Has the Itanium got a future? It's question that many people have asked in recent years, as the development and sales pace of Intel's most powerful -- but also slowest-selling -- processor continue to dribble along in a most unIntel-like manner. We asked the question we asked back in September but things have moved on since then -- not least HP's acquisition of a new leader.

On the downside, in January this year Microsoft pulled out from its Itanium-based XP development programme, in favour of the more popular Xeon. The move marked the end for Itanium 2 in Windows-based workstations and followed the abandonment by all major hardware vendors of the 64-bit chip for use in workstations.

Even Intel agreed the latter was a smart move, as spokeswoman Erica Fields said, "The workstation market really has never been a main focus for the Itanium. Xeon with 64-bit capabilities really provides the best overall price performance for the workstation market."

Intel has also acknowledged that the chip has not met its expectations. We were promised the next all-singing, all-dancing processor back in the early 1990s, when Intel first trumpeted a new architecture that it, along with HP, would develop for the bright new world of the twenty-first century. It took much longer than expected but, finally, it arrived. And after the initial brouhaha, few people took much notice. Since then, it has chugged along towards the bottom end of the high-end Unix market with, according to Intel, some five per cent share.

On the upside, it has a major champion in HP, the importance of which is that HP is the high-end server market leader, according to market analyst IDC's figures.

And in December 2004, with the aim of boosting Itanium's flagging sales performance, HP announced it would spend over $3 billion (£1.54bn) over the next three years on Itanium-related product development, money to be spent on R&D, software and hardware design, and marketing. Given the scale of that investment, the recent departure of its CEO notwithstanding, HP is unlikely to abandon Itanium any time soon.

HP watchers, such as Denys Beauchemin, a past chairman of HP user group Interex and migration consultant at software developer Sector7, noted HP's plans to discontinue Alpha and PA-RISC-based systems, and said that HP was “not in the chip building and designing business anymore. They put all their eggs in the Itanium basket.”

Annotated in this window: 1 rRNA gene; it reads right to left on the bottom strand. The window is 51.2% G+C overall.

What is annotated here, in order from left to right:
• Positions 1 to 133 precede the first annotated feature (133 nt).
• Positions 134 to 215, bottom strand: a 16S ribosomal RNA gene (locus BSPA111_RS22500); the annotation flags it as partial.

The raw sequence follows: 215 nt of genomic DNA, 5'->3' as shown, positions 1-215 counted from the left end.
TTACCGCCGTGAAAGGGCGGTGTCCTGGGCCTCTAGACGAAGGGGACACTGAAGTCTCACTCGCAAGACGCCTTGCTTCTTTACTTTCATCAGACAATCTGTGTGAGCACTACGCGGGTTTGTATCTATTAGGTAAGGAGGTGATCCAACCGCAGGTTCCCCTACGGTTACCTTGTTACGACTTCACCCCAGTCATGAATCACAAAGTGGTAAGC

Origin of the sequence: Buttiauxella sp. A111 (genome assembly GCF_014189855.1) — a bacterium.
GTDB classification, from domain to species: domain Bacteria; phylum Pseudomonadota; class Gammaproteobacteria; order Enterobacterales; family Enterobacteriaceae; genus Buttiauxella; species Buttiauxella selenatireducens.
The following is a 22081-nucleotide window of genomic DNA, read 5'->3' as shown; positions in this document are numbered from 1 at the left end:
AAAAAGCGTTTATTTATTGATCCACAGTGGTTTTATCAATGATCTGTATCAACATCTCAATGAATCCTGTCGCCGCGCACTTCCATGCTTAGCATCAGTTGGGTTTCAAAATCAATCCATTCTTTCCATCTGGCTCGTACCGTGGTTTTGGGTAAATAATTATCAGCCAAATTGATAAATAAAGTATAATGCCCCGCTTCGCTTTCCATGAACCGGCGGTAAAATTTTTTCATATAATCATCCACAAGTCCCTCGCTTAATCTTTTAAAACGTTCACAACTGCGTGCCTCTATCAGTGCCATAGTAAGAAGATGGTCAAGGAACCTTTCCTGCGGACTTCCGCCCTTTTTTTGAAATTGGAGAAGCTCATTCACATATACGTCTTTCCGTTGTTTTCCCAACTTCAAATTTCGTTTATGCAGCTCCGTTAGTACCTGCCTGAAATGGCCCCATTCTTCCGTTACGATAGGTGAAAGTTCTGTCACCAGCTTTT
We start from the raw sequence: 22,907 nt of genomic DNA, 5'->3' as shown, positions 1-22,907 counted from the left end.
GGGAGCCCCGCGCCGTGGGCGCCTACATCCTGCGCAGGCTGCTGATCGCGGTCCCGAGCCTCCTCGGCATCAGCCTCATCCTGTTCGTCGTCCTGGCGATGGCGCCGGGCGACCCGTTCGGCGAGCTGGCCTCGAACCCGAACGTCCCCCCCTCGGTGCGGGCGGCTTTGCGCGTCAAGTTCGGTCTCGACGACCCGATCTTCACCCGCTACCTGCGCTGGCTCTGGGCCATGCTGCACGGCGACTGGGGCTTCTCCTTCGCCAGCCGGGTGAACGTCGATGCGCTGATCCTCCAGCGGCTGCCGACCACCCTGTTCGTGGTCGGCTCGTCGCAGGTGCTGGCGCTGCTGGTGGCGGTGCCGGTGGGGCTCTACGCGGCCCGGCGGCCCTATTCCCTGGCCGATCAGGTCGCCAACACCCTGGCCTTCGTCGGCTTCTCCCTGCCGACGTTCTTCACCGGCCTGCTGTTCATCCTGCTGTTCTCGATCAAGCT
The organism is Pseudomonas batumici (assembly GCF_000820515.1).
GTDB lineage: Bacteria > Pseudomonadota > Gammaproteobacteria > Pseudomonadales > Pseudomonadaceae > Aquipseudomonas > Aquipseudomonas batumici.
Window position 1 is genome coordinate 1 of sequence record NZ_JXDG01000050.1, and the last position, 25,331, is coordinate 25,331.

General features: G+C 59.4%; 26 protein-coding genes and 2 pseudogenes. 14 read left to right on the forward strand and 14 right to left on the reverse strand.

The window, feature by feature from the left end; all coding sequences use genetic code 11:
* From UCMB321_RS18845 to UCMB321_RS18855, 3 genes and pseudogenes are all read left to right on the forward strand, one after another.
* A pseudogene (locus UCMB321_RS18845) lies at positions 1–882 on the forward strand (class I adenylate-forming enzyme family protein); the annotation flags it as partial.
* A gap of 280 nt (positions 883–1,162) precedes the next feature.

Analyst Rich Partridge from DH Brown Associates agrees that users are likely to see a speeding up of transitions away from Alpha and PA-RISC and a reduction in the number of products the company has to support. “I think HP has no choice but to move forward with Itanium.”

And let us not forget, the Itanium remains a powerhouse of a chip, which is a compelling argument for many compute-starved applications. With 592 million transistors and a 432 sq. mm die size, it's the largest server die in full production today. The multi-processor version runs at 1.6GHz and houses up to 9MB of L3 cache -- if your hardware design can cope with the maximum power dissipation of 130W. In its market space, few have argued that it cannot cut the mustard, MIPS-wise.

There's one more, and potentially life-saving crutch for Itanium -- and that's Linux. Even Dell offers Red Hat Linux on its high-end servers, while on its (even higher) high-end systems HP offers only Linux or its own OpenVMS -- which despite the protestations of some of its ardent supporters, looks to be going nowhere today.

While the jury is still out as to whether Windows or Linux which is better -- and let's face it, it depends on your situation, applications and skillsets as much as anything else -- the applications are there for Linux, while Microsoft remains focused on the sweet spot of the pure x86 architecture.

HP is not alone either. In March, market researcher IDC reported that even IBM makes more out of Linux on Itanium than it does Linux on Power. It accounted for 4.8 per cent of IBM’s worldwide Linux factory revenue for 2004, while Linux on Power accounted for 3.1 per cent. IDC also reported that nearly two-thirds of all the x86 servers shipped by Sun were shipped with Linux -- not Solaris.

The Itanium most likely does have a future, provided that HP and the Linux community -- either combined or by some happy but unconnected coincidence -- continue to support it. But if I were running Intel's Itanium business -- and two of those have recently quit -- I'd consider having a fall-back plan in my pocket.